Penn State International Law Review


Kate Klunk

First Paragraph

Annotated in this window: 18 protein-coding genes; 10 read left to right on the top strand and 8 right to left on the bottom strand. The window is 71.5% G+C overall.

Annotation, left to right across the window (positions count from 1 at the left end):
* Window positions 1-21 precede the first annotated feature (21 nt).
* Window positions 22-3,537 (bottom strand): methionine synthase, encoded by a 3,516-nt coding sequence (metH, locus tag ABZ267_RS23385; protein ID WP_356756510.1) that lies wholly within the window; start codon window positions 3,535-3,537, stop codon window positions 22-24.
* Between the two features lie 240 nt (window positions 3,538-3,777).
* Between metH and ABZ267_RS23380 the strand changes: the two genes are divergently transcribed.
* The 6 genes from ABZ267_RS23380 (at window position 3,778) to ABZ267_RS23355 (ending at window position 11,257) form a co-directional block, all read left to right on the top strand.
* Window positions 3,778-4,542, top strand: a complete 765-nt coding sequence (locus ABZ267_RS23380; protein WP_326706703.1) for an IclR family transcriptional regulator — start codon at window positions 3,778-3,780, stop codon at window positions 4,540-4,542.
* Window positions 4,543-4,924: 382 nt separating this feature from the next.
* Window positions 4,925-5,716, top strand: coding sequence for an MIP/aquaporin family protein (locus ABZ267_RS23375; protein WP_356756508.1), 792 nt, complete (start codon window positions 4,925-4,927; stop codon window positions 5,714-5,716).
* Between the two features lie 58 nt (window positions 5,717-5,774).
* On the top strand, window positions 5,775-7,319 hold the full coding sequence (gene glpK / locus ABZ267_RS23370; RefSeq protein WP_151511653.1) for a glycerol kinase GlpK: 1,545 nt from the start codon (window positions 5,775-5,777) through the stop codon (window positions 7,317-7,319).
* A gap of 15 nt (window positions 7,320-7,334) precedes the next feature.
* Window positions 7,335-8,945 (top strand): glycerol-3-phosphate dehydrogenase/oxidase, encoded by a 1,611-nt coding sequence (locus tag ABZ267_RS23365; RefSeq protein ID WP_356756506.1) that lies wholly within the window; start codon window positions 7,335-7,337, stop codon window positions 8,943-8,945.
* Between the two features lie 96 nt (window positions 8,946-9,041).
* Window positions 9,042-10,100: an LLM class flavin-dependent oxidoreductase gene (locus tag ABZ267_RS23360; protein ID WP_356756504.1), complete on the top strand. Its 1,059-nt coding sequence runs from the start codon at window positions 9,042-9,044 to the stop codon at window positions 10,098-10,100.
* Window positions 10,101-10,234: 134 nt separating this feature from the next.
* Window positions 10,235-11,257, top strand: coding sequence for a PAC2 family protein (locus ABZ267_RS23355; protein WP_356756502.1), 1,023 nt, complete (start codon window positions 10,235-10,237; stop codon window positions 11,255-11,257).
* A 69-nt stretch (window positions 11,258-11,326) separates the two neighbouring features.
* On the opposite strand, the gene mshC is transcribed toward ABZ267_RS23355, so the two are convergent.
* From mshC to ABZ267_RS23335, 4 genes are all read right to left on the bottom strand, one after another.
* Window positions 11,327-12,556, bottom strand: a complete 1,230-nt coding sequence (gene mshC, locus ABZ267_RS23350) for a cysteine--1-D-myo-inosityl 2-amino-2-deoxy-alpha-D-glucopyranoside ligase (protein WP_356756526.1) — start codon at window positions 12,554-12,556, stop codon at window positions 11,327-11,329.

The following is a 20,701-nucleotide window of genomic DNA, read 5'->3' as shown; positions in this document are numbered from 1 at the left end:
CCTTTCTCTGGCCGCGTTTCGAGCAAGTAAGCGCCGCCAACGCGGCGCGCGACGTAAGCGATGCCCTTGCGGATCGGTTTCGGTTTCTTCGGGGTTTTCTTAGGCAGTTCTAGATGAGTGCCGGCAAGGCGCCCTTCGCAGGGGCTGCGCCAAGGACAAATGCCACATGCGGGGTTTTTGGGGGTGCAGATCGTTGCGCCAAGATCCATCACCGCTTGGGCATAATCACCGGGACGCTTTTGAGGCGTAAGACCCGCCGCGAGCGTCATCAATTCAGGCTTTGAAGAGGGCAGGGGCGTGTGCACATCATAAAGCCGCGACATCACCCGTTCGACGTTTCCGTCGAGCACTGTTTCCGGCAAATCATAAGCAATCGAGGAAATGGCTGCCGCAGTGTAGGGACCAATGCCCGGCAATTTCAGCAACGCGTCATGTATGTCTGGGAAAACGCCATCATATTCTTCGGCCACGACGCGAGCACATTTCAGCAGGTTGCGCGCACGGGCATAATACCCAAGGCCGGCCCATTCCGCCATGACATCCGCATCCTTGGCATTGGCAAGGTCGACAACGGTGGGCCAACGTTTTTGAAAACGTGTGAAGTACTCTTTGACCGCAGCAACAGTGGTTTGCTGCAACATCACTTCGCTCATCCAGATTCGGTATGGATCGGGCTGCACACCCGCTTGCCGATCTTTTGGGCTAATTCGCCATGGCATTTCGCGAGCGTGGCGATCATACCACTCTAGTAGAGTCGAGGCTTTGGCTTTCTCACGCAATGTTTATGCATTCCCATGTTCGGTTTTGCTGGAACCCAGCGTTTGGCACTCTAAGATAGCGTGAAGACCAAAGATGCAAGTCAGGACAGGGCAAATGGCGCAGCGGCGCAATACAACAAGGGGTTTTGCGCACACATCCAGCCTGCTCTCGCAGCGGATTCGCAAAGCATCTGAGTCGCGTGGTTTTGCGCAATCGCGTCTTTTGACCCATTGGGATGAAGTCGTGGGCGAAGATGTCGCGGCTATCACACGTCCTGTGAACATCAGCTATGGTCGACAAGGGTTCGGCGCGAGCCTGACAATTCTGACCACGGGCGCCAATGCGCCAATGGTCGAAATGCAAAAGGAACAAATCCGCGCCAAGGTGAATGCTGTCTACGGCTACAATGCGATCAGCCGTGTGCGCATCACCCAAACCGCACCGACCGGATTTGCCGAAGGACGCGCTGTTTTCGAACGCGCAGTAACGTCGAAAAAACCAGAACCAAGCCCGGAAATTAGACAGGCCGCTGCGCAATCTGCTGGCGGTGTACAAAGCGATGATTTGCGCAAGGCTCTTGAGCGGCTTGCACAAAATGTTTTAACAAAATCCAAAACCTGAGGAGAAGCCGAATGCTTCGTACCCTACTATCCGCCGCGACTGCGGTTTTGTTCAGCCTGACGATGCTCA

In 1991, Ukraine gained its independence from the Soviet Union and set out on a path toward democracy and freedom. As a struggling new democracy in Europe, Ukraine was taken under the wing of the North Atlantic Treaty Organization ("NATO"). Throughout its working relationship with NATO, Ukraine has made strides towards forming a democratic government and a free market economy. In 2002, Ukraine set forth a goal to one day become a member of the NATO Alliance. Most recently, Ukraine has petitioned NATO to create a Membership Action Plan ("MAP"), which is the last major step in gaining a membership invitation to join the NATO Alliance. While Ukraine has achieved great successes in areas of reform, NATO has agreed that Ukraine needs to implement more reforms before Ukraine can become a NATO member. After the December 2008 meeting on Ukraine's MAP application, NATO tasked Ukraine and former President Viktor Yushchenko and his administration with devising a strategy for implementing its reform goals for 2009. Since 2008, Ukraine has faced great economic and political challenges. Ultimately, Ukraine needs to decide if it wants to move forward with pro-western policies of democracy, free markets, and military cooperation, or if it prefers aligning itself with Russia. If Ukraine decides that strong ties with NATO is beneficial to its long-term success and security, Ukraine will need to complete its NATO homework to help put it back on track for a MAP.